As it often tends to be the case when artificial flavouring is involved, not all liqueurs are created equal. “The base distillate, flavour, sweetness level and sweetener used are some of the main contributing factors to the quality of the final product,” explains Bodenheimer. If you’ve ever had a perfect Espresso Martini, you know the difference a well-made coffee liqueur can make. Some, like Mr. Black, are rum-based with minimal sweetness, while others, like Kahlúa, are vodka-based and sweeter.
How to choose a Liqueur
As someone who loves to get creative with cocktails but lives in a small apartment, I know that every fun new bottle takes up precious space on my bar cart. It can be tempting to over-index on the spirit front while skimping on liqueurs, many of which (like créme de menthe and maraschino liqueur) might have relatively limited use cases. You’ll find it challenging to pull off a classic Margarita or Sidecar without a bottle of Cointreau or Grand Marnier, both of which are liqueurs. If you’re working with truly limited space, try picking liqueurs that play especially well with one or two of your favourite spirit canvases. For example, if you’re a rum fan, you can get serious mileage out of a passion fruit liqueur like Chinola. Love tequila? Luxardo might be your new best friend.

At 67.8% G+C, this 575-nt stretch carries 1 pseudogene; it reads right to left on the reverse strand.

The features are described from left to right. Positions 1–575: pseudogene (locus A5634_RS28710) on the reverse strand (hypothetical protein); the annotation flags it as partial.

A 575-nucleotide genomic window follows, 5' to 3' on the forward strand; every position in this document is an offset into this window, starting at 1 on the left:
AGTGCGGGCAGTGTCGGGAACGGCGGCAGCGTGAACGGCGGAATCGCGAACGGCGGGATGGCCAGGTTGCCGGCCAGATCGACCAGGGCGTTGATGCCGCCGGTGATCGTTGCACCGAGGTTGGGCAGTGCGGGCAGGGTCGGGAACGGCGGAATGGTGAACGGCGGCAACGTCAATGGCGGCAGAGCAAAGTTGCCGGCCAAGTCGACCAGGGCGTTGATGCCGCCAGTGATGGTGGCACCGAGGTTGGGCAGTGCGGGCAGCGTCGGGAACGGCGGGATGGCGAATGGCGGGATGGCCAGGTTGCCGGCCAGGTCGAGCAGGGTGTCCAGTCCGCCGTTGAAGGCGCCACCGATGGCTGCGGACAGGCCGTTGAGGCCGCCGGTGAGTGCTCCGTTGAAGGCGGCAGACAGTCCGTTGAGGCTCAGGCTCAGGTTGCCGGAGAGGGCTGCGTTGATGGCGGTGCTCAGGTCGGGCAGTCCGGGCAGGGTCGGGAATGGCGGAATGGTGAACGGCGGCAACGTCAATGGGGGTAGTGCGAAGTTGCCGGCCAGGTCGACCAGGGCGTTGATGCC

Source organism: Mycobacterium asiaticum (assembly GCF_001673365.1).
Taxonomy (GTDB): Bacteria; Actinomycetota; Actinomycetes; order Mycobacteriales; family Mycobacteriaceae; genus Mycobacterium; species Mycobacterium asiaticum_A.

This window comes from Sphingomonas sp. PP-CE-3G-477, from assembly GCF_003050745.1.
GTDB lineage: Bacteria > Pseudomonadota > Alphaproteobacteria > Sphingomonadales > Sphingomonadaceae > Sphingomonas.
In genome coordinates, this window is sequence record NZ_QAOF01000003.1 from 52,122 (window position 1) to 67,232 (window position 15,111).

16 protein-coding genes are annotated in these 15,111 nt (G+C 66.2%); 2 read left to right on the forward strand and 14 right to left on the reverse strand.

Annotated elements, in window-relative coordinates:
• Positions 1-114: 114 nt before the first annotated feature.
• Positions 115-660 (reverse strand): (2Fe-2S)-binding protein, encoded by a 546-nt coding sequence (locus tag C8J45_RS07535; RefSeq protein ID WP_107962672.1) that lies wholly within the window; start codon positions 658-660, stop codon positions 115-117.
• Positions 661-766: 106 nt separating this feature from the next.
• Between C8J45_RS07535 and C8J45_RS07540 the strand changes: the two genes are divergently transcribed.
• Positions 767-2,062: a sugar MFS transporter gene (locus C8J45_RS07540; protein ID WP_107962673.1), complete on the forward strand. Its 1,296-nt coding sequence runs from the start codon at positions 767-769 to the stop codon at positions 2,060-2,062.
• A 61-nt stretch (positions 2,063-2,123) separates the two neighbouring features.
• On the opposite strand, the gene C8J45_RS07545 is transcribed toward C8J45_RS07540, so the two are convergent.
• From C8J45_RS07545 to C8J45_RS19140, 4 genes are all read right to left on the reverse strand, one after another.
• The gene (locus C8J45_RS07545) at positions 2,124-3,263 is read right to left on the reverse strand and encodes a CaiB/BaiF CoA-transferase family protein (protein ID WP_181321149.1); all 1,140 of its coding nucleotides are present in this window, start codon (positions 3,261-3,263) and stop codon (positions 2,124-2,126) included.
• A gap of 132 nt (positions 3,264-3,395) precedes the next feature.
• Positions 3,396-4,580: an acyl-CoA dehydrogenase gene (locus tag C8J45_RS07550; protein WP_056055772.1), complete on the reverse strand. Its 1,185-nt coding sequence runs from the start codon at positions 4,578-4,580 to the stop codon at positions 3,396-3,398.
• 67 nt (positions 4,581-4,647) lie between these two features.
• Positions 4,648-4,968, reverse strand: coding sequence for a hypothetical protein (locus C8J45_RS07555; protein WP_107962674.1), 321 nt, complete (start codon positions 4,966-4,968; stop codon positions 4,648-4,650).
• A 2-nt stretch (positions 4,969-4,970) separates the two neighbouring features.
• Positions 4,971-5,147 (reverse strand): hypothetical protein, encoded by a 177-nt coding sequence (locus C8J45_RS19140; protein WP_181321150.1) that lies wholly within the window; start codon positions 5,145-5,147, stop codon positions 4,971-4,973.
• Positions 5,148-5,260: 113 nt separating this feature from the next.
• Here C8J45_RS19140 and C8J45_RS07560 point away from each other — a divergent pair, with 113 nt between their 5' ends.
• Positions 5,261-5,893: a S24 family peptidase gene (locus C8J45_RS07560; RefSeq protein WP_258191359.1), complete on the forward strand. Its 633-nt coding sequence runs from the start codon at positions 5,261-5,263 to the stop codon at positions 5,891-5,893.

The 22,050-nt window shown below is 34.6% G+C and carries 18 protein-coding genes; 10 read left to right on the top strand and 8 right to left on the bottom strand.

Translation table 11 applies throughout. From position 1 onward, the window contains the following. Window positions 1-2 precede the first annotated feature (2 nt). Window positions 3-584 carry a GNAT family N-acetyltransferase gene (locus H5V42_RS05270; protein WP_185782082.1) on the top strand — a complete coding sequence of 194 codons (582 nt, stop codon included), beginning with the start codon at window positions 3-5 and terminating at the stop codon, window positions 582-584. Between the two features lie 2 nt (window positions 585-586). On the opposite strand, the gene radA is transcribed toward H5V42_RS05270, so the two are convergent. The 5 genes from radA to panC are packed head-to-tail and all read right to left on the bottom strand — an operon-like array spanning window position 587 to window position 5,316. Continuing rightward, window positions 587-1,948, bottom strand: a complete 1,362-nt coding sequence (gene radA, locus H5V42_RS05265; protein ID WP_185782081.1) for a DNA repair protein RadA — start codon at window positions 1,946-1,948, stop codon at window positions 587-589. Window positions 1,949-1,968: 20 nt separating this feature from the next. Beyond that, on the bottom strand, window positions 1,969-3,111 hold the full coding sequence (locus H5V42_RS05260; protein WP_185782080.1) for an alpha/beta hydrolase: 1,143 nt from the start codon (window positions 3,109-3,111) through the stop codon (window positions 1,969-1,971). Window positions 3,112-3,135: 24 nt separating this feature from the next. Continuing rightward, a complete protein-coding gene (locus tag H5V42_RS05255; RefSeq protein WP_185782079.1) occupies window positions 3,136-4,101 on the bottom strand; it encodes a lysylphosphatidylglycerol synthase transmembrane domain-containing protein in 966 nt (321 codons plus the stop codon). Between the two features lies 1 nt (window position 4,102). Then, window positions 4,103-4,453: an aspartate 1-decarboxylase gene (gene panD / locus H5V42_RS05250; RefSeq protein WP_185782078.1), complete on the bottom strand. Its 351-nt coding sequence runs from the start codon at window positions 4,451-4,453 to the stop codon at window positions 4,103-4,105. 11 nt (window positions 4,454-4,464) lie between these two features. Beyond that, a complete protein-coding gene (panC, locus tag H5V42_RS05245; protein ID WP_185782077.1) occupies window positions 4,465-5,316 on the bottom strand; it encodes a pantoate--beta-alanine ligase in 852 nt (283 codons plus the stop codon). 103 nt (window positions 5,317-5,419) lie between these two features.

The world of liqueurs is incredibly vast, and the more of these wonderful bottles you add to your collection — like Ojen, the liquorice-flavoured Mardi Gras liqueur that makes for a wonderful addition to a classic French 75, or pastis-esque D’Aristi Xtabentún from Yucatan, which you can use in place of grapefruit juice in a refreshing Paloma.
There’s ultimately no hard and fast rule as to how you should play with liqueurs and spirits. Knowing what kinds of flavours and alcohol levels each ingredient in your drink will contribute to the final product is key to a well-balanced, delicious cocktail.
This story first appeared on www.foodandwine.com